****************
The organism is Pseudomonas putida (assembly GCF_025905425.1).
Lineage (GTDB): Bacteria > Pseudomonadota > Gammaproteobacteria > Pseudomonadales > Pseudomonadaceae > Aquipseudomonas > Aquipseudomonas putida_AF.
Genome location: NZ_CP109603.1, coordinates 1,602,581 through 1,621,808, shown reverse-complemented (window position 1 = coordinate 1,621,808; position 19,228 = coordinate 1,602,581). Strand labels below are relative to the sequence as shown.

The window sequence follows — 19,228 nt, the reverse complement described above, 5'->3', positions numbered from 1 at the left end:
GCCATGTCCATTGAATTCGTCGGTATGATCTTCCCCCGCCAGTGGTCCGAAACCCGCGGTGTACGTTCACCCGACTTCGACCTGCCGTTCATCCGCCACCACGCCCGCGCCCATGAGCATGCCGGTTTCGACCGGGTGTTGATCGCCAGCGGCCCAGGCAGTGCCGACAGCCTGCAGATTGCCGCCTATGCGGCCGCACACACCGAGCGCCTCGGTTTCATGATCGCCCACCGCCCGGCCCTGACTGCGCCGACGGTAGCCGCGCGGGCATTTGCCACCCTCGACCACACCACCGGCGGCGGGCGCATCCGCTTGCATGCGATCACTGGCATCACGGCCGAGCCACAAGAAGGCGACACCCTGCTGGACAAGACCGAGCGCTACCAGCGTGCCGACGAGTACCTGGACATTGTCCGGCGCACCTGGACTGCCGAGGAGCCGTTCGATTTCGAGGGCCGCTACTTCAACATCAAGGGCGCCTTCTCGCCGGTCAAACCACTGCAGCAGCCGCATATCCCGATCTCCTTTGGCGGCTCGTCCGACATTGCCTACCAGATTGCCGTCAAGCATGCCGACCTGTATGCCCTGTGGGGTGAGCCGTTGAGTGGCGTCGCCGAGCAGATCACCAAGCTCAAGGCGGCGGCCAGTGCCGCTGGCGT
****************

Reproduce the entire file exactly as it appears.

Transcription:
The organism is Pseudomonas putida (assembly GCF_025905425.1).
Lineage (GTDB): Bacteria > Pseudomonadota > Gammaproteobacteria > Pseudomonadales > Pseudomonadaceae > Aquipseudomonas > Aquipseudomonas putida_AF.
Genome location: NZ_CP109603.1, coordinates 1,602,581 through 1,621,808, shown reverse-complemented (window position 1 = coordinate 1,621,808; position 19,228 = coordinate 1,602,581). Strand labels below are relative to the sequence as shown.

The window sequence follows — 19,228 nt, the reverse complement described above, 5'->3', positions numbered from 1 at the left end:
GCCATGTCCATTGAATTCGTCGGTATGATCTTCCCCCGCCAGTGGTCCGAAACCCGCGGTGTACGTTCACCCGACTTCGACCTGCCGTTCATCCGCCACCACGCCCGCGCCCATGAGCATGCCGGTTTCGACCGGGTGTTGATCGCCAGCGGCCCAGGCAGTGCCGACAGCCTGCAGATTGCCGCCTATGCGGCCGCACACACCGAGCGCCTCGGTTTCATGATCGCCCACCGCCCGGCCCTGACTGCGCCGACGGTAGCCGCGCGGGCATTTGCCACCCTCGACCACACCACCGGCGGCGGGCGCATCCGCTTGCATGCGATCACTGGCATCACGGCCGAGCCACAAGAAGGCGACACCCTGCTGGACAAGACCGAGCGCTACCAGCGTGCCGACGAGTACCTGGACATTGTCCGGCGCACCTGGACTGCCGAGGAGCCGTTCGATTTCGAGGGCCGCTACTTCAACATCAAGGGCGCCTTCTCGCCGGTCAAACCACTGCAGCAGCCGCATATCCCGATCTCCTTTGGCGGCTCGTCCGACATTGCCTACCAGATTGCCGTCAAGCATGCCGACCTGTATGCCCTGTGGGGTGAGCCGTTGAGTGGCGTCGCCGAGCAGATCACCAAGCTCAAGGCGGCGGCCAGTGCCGCTGGCGT